Happy Graduation

June 15, 2015 by  

For many years, I taught wonderful graduate students. First, at the Chicago School when it was small and everyone knew each other, and then in Counseling Psychology at Northwestern. It was wonderful – the students were bright, sincere, and ready to change the world. Unfortunately, these days the world of psychology is changing, not always for the better. Jobs are harder to find; having a first rate practice is much harder to maintain.

To graduates in psychology, new and old, Stay with it! Good Luck! You chose a field that will be endlessly interesting (and humbling). Here is one of the many cartoons that I created for my book (with Charlie Waehler) “What Do I Say?: The Therapist’s Guide for Answering Questions.” This one never made it into the book but did get into the discussion guide.

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4 Tips To Take You From Grad School To Real Life

July 1, 2013 by  

Since many people are finishing up graduate programs this month (and I still dream/have nightmares about my own graduate education), I thought that I would share some thoughts on the transition from grad school to employment in the real world.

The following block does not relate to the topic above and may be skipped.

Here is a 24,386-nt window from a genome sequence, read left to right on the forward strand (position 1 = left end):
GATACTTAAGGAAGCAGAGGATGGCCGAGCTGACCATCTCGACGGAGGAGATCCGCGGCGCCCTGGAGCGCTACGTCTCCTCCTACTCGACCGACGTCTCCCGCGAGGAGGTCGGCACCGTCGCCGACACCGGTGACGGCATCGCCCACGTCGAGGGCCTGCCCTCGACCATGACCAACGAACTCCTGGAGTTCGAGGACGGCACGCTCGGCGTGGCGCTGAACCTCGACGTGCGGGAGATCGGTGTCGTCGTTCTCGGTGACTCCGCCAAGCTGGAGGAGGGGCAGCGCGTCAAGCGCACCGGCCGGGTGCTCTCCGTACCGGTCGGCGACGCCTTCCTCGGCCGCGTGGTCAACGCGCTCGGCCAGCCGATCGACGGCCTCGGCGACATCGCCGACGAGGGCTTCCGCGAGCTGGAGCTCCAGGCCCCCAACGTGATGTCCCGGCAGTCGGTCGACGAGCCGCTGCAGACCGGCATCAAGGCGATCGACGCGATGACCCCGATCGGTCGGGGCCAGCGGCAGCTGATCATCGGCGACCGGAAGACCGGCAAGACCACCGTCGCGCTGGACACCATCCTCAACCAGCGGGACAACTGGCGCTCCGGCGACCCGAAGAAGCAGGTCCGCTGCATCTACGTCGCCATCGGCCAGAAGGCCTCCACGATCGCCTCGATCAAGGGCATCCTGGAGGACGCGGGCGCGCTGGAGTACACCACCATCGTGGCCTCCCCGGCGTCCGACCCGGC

Initial years of employment for professionals tend to be stressful with reports of stress, frustration, anxiety and disappointment. There is a big discrepancy between the hopes/expectations of work and the real world of work. Most grad students have not been socialized to fit into workplace organizations.dreamstimefree_741620 pencils

1.  Graduate students often relocate upon completion of their degree. The MYTH: I will feel settled once I unpack. REALITY: Geographic relocation, settling in, leaving friends and starting over produces strain. ANSWER: Be realistic about the impact of your move, your job, and your life changes.

2.  New professionals are thrown into organizations. The MYTH: People will welcome me and I will be accepted. REALITY: Don’t count on it. You may find competition and a slow adjustment to you. ANSWER: Give people a chance; they may have lost a colleague; you may be unsettling to the status quo; they are busy so, let them get to know you. You need to stay in touch with your support systems.

3.  New professionals want to get going and show what they know. The MYTH: I won’t be an apprentice. REALITY: You are a subordinate to many people in the organization. ANSWER: Take your time and learn the ropes; cultivate inter-dependence rather than pure independence.

4.  New professionals often struggle with the ‘impostor syndrome’. MYTH: I have to be an expert; I have to be perfect. REALITY: No one expects you to be perfect; it is only you who is applying intense pressure.  ANSWER: Accept your unique strengths and weaknesses.

Source: Is there life after graduate school? S. Olson et al. Professional Psychology: Research and Practice V 17 #5: 415-419, 1986.

Someday, you may want to read and write again. Start with my mystery novel.

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